With my GC hopes in the toilet, sitting in 50th place overall and 25 minutes down on the leader, today's stage presented itself as a pseudo rest-day. It was an individual time trial, 16.14 miles in length with 1600' of climbing. It would be impossible in 16 miles to bring back 25 minutes, or even 5 minutes so I decided to just go out and cruise the course to save my legs.
I woke up this morning determined to do well. I knew today would be the hardest stage of the whole race, and I wanted to make sure everyone felt it too. No more fucking around hanging out in the middle of pack getting a free ride, if I wanted to move up on the GC – I needed to take the race into my own hand. My legs still felt fresh from the previous day's effort, and the constant up and down profile of today's stage fit my riding style. Nate and I discussed going on the attack the entire day to shake a larger breakaway group loose and create some time gaps to move us up on the GC. What we didn't factor in were the constant 30 – 50 mph head winds for the last 30 miles of the race.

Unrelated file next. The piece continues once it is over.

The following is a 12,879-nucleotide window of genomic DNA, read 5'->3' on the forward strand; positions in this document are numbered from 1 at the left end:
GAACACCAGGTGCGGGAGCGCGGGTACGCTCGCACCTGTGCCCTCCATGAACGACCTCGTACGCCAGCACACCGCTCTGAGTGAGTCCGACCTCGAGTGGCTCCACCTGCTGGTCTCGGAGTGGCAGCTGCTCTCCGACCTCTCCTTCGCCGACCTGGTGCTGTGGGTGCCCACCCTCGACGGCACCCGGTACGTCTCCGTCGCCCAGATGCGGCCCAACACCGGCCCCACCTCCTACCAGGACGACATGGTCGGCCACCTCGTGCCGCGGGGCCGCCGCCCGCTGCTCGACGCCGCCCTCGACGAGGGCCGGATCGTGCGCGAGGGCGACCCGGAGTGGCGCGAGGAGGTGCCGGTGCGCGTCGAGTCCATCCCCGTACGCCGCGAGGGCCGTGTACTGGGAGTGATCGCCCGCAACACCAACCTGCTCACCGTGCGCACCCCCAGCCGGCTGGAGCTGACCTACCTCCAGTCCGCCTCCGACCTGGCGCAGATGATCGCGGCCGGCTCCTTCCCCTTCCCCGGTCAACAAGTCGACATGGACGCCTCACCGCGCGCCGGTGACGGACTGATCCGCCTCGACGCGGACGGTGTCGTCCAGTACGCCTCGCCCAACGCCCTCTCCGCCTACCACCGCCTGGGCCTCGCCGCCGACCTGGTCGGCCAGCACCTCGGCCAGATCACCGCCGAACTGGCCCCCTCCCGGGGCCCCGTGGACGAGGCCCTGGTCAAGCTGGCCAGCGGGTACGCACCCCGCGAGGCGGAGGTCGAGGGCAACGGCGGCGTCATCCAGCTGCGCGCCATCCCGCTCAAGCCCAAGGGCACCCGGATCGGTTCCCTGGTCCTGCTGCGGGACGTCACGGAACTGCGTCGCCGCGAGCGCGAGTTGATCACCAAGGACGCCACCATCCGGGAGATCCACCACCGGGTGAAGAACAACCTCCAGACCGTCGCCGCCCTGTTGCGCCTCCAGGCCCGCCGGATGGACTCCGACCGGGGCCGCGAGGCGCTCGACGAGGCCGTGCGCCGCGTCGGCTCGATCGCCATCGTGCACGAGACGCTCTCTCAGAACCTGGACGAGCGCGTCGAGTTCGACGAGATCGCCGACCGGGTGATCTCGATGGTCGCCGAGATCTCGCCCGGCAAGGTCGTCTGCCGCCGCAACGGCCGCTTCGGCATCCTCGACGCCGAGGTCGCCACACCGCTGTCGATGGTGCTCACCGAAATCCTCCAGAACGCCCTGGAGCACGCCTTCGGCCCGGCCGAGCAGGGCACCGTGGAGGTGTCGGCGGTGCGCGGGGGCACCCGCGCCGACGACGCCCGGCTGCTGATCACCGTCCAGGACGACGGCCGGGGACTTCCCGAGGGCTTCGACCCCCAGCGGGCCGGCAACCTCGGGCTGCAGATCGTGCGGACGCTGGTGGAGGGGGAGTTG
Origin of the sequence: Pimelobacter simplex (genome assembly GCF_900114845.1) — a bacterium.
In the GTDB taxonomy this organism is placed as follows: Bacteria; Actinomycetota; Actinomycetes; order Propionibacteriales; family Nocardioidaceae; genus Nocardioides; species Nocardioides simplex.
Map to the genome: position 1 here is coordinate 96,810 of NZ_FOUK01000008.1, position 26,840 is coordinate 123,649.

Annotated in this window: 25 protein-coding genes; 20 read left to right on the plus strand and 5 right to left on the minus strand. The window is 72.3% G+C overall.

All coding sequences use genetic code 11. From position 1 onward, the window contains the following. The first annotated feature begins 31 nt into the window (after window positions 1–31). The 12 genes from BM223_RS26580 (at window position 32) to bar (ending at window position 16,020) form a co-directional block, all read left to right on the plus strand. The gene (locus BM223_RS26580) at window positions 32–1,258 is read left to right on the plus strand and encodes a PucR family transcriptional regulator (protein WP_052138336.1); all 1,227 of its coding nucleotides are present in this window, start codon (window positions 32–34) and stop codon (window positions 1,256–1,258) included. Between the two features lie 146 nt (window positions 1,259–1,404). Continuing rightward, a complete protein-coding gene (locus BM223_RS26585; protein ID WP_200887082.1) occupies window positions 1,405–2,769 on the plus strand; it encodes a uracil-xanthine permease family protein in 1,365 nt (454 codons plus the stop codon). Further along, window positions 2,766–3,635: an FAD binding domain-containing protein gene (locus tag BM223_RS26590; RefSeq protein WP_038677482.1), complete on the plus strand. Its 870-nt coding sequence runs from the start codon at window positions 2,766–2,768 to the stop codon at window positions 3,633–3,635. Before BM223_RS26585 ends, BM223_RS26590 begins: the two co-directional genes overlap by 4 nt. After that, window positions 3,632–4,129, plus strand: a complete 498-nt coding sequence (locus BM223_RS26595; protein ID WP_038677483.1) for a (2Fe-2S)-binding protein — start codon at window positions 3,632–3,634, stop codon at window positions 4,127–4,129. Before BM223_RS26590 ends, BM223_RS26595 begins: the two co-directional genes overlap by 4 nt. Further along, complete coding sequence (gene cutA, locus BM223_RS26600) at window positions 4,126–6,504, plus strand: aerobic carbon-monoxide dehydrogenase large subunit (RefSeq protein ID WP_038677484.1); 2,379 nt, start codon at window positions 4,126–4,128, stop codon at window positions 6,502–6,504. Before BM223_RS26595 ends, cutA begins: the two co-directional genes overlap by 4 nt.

Nate, Nate's girlfriend Allie and I left Truckee around 9am on Monday morning for our 20 hour drive to Silver City, New Mexico. We would have been able to leave 3 hours earlier, except we didn't anticipate the brain-buster of trying to fit 5 bikes, 12 spare wheels, bags of clothing, food and 3 people into our borrowed Ford Excursion. At the last minute we had to source a hitch-mounted bike rack and a cargo box for the roof to fit all of our crap. Getting the hitch rack installed required waking up a neighbor to plasma cut off the lock on our hitch. It was a miracle we were able to leave as early as we did and we couldn't have done it without help from Ross, Errol and my Dad.
This was my first time in Monterey at Sea Otter, hosted at the Laguna Seca raceway. The venue is most famous for its auto racing, but during Sea Otter the track is transformed into an epic bike-only party. 30,000 plus people including racers, spectators and bike industry representatives gather for almost every type of bicycle competition; downhill, cross country, bmx, road and trials. It truly is a sight to behold as you drive from the steep coastal hills of Monterey and crest that final road into the Laguna Seca valley to see thousands of tents, cyclists and banners in this huge natural amphitheater.